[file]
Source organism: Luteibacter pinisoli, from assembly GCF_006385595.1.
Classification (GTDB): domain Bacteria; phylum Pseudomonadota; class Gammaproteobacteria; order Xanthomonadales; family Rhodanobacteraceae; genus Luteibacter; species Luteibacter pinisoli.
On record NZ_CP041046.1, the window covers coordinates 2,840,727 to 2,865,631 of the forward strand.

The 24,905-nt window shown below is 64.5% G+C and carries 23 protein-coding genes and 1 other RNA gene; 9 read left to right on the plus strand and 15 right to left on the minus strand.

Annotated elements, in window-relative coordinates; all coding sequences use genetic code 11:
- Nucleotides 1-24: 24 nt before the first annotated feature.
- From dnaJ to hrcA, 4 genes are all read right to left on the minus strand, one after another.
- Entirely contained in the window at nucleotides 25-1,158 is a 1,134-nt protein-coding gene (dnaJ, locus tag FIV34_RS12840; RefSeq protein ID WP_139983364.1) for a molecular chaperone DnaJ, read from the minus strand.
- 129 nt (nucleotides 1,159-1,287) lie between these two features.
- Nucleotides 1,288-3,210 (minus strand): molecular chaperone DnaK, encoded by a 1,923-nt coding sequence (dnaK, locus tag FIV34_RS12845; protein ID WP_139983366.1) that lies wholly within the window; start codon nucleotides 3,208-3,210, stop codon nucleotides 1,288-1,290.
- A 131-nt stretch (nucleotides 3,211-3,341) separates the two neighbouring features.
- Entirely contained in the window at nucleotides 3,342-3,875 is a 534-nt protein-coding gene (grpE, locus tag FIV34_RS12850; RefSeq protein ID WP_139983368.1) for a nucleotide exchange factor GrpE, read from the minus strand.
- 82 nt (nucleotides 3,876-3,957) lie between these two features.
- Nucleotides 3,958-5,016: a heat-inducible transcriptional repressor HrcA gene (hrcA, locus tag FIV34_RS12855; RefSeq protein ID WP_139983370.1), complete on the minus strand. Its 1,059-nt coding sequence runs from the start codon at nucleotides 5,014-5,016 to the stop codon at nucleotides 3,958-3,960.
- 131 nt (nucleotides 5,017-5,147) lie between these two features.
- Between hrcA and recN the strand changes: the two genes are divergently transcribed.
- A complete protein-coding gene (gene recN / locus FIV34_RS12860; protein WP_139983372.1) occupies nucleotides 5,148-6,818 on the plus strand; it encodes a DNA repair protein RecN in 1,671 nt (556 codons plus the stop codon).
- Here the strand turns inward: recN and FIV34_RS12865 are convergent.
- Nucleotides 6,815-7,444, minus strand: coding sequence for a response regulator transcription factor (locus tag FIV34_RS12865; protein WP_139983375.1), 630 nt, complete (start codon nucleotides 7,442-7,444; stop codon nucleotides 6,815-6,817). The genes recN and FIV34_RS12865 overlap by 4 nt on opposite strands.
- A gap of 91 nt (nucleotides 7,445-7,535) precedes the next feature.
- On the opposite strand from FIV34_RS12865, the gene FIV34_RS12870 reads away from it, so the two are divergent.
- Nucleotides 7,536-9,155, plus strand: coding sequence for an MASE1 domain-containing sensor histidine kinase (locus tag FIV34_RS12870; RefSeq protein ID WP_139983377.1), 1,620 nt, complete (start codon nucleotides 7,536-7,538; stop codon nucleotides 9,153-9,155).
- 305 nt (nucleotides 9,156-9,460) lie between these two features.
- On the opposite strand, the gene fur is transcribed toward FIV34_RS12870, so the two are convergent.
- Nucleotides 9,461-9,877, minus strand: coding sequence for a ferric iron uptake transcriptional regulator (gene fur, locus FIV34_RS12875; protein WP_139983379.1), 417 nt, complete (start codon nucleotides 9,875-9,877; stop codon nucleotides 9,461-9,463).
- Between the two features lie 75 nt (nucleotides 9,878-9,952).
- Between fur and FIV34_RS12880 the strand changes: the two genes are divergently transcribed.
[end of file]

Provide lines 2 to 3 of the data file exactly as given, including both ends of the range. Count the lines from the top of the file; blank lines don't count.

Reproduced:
Classification (GTDB): domain Bacteria; phylum Pseudomonadota; class Gammaproteobacteria; order Xanthomonadales; family Rhodanobacteraceae; genus Luteibacter; species Luteibacter pinisoli.
On record NZ_CP041046.1, the window covers coordinates 2,840,727 to 2,865,631 of the forward strand.